Peter Pan Syndrome: The Fear of Growing Up by Klara Kurti ('17)

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For as long as I can remember, I have wanted to be a grown up. I remember being eight  years old and getting upset because I had a bedtime. I would think to myself, “it must be awesome to be an adult, you get to stay up as long as you want.” On weekends, I would purposely stay up until my parents went to sleep, then quietly close their bedroom door to go watch T.V. in the living room. Of course, now that I’m 21 years old, I wish I could go to bed by nine. Then, I went through a phase where I resented my babysitter for making me take a nap. Now, ask any young adult, they would pay a fee to take an afternoon nap. It’s strange, when you grow up, you end up loving everything you hated as a child. You like sleeping, baths, eating vegetables, and even going to school (if you’re a nerd, like I am).

When you’re young, you have the vision of the world, that nothing can hurt you and that you’re invincible. You hang upside down on the monkey bars, ride a bike without knee pads, run into traffic, and play with scissors to give yourself haircuts (which I’ve attempted, multiple times). You have no sense of danger because you’re always protected by your parents and caregivers. Even when you fall down and scrape your knees, you have someone next to you to make it all better. If that doesn’t work, you have someone to buy you ice cream and toys. However, when you grow up, not only do you have to physically take care of yourself, but mom and dad won’t buy you ice cream anymore. I know because I’ve tried. On top of all that, you have to worry about emotional pain because you understand there’s more to the world than what is shown. You learn about poverty, loss, violence and disease. You learn that your parents can’t protect you from the world anymore.

Then, you also realize you have to get a job in order to support yourself because you realize your parents are getting older and can’t support you the way they used to. So, you either have to marry a rich man or if you’re an independent woman like I am, you find a job you enjoy. Then comes paying your own bills, making your own doctor appointments, paying taxes, and doing your own homework. On top of all of that, you also learn that you eventually have to move out of your house and live by yourself, away from your parents. Can you imagine living in a home or even a state without your parents? I can’t. When you grow up, you somehow just come to a sudden realization that you have to take care of yourself and if you don’t, most likely nobody else will. That’s an extreme way of looking at it, but there is a lot of truth to it. You go from being told what to do by your parents, to making important life decisions for yourself. Your responsibility also increases as you begin focusing on your future.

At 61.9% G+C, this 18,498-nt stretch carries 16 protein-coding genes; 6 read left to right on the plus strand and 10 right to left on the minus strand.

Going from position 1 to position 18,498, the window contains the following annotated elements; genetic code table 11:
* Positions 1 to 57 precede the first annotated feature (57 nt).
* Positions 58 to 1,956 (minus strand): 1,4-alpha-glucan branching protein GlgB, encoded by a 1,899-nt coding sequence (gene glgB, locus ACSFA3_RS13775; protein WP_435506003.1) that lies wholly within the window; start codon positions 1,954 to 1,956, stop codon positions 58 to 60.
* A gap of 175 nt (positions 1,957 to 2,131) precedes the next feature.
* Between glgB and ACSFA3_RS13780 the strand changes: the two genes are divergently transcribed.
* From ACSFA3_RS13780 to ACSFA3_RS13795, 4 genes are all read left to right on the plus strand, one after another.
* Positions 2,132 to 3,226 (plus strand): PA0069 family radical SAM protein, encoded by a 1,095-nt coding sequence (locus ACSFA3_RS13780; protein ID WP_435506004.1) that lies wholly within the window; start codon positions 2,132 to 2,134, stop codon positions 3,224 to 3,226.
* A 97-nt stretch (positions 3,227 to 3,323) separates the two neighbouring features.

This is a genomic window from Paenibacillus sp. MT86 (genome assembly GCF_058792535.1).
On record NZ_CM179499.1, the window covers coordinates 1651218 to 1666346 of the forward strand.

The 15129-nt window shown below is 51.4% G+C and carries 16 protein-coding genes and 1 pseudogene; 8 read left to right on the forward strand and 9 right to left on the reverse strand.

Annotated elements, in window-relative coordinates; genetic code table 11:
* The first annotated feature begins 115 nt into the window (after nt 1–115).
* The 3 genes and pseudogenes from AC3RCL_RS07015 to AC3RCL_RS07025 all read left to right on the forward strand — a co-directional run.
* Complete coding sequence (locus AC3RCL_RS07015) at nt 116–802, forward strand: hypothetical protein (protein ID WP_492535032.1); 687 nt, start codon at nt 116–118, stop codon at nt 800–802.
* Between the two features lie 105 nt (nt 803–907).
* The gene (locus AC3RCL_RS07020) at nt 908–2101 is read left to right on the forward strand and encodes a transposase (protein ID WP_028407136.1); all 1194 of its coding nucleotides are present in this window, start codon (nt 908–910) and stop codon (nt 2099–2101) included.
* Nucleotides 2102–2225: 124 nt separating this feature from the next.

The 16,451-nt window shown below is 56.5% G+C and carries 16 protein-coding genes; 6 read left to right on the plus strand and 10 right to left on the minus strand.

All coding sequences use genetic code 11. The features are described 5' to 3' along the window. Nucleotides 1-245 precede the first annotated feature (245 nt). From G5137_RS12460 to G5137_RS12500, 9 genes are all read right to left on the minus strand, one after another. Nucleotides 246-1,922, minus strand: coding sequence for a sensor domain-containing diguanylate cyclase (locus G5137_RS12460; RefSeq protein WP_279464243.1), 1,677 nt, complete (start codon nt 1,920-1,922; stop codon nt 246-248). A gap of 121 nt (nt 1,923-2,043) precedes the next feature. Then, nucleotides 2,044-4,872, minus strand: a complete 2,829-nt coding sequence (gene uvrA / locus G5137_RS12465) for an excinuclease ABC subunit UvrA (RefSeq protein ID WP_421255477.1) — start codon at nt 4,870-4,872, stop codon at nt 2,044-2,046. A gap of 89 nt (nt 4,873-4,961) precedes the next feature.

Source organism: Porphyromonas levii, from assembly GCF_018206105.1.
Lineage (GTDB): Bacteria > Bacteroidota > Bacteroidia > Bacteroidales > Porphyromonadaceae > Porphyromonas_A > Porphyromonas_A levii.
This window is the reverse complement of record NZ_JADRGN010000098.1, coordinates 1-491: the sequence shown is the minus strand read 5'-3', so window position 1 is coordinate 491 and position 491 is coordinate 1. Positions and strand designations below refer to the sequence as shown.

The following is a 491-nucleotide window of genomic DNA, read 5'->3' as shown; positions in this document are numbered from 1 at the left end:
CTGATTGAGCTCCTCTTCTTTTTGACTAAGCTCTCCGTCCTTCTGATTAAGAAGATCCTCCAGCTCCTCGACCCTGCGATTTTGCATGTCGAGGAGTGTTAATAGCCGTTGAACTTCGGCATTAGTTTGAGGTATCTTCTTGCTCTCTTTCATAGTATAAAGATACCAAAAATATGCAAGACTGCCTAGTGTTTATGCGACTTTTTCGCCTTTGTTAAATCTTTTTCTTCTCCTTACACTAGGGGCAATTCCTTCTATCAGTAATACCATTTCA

For the longest time, I put off thinking about the future because I thought I had a lot of time until it arrived. But the future has a funny way of sneaking up on you. Today becomes yesterday, tomorrow becomes today, and the past turns into a sea of regret. I can’t remember where that quote is from, but there is so much truth to it. One day you just wake up and you suddenly are aware of how old you are, how many responsibilities you have and that you have nowhere to hide anymore because it’s no longer a game you’re playing. When I started my first day of undergrad, I thought I had a lot of time before graduation but I took one blink and I only have 8 months until I graduate. I thought that by now, I would have it all figured out. I thought by 21, I would know who I would marry, which graduate school I would attend, and what I wanted to do for the rest of my life, occupation wise. But, surprise, I don’t have anything figured out and although there is only a small percentage of people that have it figured it out by this age, I somehow feel like I’m alone in all of this. In the next couple of weeks, I have to apply to graduate schools and decide what I want to do for the rest of my life. If you know me, you’d know that I’m the most indecisive person out there and I can’t even make my mind up about little things, yet alone my whole future.

The final point I’m trying to make with all of this is that you can’t prolong the future. You can avoid it as long as you want, but you will reach a stage in your life where you will need to be prepared for what happens next. So, if you’re a freshman, sophomore, or junior, I strongly advise all of you to take some time to explore your passions, talents, and interests. You can’t avoid adulthood, but you can make it a little easier. Once you realize what you like, making decisions about the future become easier. Planning for the future won’t intimidate you as much because you have a better understanding on yourself. Always remember: you don’t have to cut off your childhood cold turkey. You can still ask for help and watch cartoons on Saturday mornings. However, if I’ve learned anything, it’s that having a plan gets you places faster. Most importantly, enjoy your undergrad because it's the childhood of adult life.